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Fish and Wildlife Service proposes protections for two Rio Grande mussels

July 25, 2023
Joe Bushyhead, (505) 660-0284, jbushyhead@wildearthguardians.org, Joanna Zhang, (573) 529-6027, jzhang@wildearthguardians.org
In This Release
Rivers, Wildlife   Mexican fawnsfoot, Salina mucket
#EndangeredSpeciesAct, #ForceForNature, #LivingRio, #LivingRivers, #PressStatement, #ProtectWhatYouLove, #ReviveTheRio, #RioGrande, #StopExtinction
The U.S. Fish and Wildlife Service (Service) today published a proposed rule to list two freshwater mussels–the Salina mucket and Mexican fawnsfoot–under the Endangered Species Act (ESA). WildEarth Guardians petitioned to list the species in 2007 and 2008, respectively.

Native to the lower Rio Grande, which flows between Texas and Mexico, the two species utilize slightly different types of habitat. Salina mucket live in crevices, undercuts, shelves and under large boulders, whereas Mexican fawnsfoot occupy riffles and depositions of small-grained river sediments. 

Both species need clean, flowing water to survive, and their struggle to survive is a troubling indicator of the health of the river. Much of the lower Rio Grande has been inundated by dams, or dewatered due to drought, diversions, and groundwater pumping. Pollution, particularly from pesticides, herbicides, and fertilizers, has degraded the water quality in remaining river habitat.

“The Salina mucket and Mexican fawnsfoot badly need ESA protections,” said Joe Bushyhead, endangered species attorney with WildEarth Guardians. “These are imperiled species in an imperiled river system. We’re glad to see a proposed listing rule that protects the species and the river they depend on.”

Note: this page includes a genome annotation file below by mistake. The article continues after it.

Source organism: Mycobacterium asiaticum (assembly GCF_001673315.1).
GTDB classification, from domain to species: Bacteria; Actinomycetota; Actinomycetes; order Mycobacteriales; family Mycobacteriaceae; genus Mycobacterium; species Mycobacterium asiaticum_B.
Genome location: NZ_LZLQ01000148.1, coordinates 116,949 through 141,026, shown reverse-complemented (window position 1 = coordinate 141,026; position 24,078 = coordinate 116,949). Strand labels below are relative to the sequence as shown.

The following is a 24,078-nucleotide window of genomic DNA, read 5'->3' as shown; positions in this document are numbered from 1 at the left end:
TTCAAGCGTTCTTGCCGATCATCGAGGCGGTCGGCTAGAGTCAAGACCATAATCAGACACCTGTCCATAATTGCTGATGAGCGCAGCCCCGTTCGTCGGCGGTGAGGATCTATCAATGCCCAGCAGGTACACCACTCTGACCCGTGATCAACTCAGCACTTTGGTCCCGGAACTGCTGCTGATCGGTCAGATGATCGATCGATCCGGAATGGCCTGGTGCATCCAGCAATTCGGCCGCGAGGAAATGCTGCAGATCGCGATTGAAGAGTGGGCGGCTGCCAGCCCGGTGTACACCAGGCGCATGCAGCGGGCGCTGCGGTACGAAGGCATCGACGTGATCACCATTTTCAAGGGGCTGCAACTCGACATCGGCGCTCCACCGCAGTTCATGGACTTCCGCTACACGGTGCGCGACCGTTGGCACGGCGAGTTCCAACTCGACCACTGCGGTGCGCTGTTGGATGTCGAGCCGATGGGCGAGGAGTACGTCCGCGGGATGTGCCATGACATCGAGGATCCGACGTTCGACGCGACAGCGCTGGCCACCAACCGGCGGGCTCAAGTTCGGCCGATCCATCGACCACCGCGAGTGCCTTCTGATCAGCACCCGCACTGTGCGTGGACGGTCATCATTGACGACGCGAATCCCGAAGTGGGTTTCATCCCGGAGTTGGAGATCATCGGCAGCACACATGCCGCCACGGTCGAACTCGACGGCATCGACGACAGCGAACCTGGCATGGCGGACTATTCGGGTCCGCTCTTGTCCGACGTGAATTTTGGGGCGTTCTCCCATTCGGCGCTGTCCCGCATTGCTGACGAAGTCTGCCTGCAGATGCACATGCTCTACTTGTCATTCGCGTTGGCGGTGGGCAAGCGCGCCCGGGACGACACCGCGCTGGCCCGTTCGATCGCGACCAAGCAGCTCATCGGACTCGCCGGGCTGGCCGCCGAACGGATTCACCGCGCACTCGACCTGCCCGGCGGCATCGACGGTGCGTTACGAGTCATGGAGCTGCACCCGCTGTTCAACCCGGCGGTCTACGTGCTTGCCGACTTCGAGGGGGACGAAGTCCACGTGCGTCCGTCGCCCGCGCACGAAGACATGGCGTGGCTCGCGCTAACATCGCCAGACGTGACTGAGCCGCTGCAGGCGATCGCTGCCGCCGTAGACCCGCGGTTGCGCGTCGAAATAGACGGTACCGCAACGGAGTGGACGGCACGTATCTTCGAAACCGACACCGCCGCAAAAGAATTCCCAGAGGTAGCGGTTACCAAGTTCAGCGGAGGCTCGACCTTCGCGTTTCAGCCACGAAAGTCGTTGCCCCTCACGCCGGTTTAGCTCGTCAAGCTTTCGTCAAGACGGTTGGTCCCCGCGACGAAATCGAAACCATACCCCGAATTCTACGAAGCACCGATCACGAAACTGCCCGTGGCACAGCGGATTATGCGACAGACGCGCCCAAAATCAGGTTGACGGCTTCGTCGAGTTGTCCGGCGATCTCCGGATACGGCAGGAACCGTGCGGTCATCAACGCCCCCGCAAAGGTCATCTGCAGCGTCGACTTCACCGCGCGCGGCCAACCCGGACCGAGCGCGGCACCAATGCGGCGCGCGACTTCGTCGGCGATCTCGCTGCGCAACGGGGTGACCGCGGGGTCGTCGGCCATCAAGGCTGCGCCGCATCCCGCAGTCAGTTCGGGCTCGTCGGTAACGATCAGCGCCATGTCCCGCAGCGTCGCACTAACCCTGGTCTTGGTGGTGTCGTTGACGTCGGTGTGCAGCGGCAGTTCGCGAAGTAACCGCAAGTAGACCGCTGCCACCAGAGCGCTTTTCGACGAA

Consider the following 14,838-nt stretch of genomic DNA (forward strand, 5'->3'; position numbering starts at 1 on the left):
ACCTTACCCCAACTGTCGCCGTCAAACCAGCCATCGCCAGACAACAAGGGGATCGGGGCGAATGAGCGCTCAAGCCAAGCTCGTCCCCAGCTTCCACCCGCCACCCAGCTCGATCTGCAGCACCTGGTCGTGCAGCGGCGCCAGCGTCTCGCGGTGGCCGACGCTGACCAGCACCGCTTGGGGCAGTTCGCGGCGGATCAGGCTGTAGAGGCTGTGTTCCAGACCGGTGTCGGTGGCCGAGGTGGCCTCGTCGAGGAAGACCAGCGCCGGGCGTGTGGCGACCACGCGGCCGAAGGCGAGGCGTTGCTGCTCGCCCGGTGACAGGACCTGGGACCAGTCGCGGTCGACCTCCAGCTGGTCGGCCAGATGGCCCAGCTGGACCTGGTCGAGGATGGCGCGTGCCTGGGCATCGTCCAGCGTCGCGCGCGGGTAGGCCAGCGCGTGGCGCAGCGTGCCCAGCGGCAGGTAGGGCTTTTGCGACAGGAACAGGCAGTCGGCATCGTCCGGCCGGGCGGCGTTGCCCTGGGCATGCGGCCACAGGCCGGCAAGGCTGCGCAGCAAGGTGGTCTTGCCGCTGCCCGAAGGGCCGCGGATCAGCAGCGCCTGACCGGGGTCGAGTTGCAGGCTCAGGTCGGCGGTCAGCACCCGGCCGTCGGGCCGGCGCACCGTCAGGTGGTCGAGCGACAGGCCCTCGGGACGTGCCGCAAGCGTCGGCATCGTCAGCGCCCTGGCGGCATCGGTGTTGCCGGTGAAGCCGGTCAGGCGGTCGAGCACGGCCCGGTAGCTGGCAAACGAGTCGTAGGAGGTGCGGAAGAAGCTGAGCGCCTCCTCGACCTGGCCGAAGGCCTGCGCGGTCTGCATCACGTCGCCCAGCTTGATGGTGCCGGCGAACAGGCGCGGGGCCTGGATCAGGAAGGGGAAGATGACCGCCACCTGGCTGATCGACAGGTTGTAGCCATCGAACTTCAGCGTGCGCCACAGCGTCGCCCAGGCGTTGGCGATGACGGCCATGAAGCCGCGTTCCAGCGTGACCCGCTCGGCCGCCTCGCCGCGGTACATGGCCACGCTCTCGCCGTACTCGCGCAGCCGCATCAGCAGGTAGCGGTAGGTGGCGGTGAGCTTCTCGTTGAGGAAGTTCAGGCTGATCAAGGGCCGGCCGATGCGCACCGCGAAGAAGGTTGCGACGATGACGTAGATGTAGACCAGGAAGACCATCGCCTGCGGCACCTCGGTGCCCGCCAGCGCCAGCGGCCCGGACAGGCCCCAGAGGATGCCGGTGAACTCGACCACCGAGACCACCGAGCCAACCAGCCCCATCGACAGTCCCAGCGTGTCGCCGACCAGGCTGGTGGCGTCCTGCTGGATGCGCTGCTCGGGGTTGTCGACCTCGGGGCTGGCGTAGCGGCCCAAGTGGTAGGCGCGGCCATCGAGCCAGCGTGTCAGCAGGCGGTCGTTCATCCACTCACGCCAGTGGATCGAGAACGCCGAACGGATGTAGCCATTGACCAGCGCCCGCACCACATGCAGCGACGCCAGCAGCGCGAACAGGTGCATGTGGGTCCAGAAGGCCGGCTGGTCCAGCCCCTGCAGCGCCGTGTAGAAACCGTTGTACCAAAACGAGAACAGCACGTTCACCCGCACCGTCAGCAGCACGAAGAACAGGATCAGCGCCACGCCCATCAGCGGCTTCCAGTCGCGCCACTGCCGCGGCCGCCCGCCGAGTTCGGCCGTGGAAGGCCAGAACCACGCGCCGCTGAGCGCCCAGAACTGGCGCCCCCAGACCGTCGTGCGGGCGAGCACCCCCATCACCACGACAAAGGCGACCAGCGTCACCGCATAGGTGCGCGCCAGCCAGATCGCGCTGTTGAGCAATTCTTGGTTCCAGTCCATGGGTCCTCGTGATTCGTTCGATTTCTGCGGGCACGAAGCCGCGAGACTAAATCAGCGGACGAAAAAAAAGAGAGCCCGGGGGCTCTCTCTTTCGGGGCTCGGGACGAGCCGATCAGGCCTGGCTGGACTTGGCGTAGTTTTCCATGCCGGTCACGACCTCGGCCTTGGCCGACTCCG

In addition to listing the mussels as “endangered,” the proposed rule would also designate hundreds of miles of the Rio Grande as critical habitat–for the Salina mucket, approximately 200 river miles in the Lower Canyons section of the river, downstream from Big Bend National Park, and for the Mexican fawnsfoot, approximately 184 river miles further downstream, in a section known as the Laredo reach.

“Designating critical habitat for the Salina mucket and Mexican fawnsfoot will be a necessary step toward getting them off the path to extinction,” said Joanna Zhang, wild rivers advocate with WildEarth Guardians. “More of the Rio Grande is disconnected and drying up every year. The way we’ve been managing the Rio Grande has drained the river of its vitality, and it’s encouraging to see the Service proposing protections that would help safeguard a healthy and flowing river for these mussels and other species.” 

The Service will be accepting public comments on the proposed listing decision and critical habitat designation for 60 days.

Salina mucket, Clint Robertson photo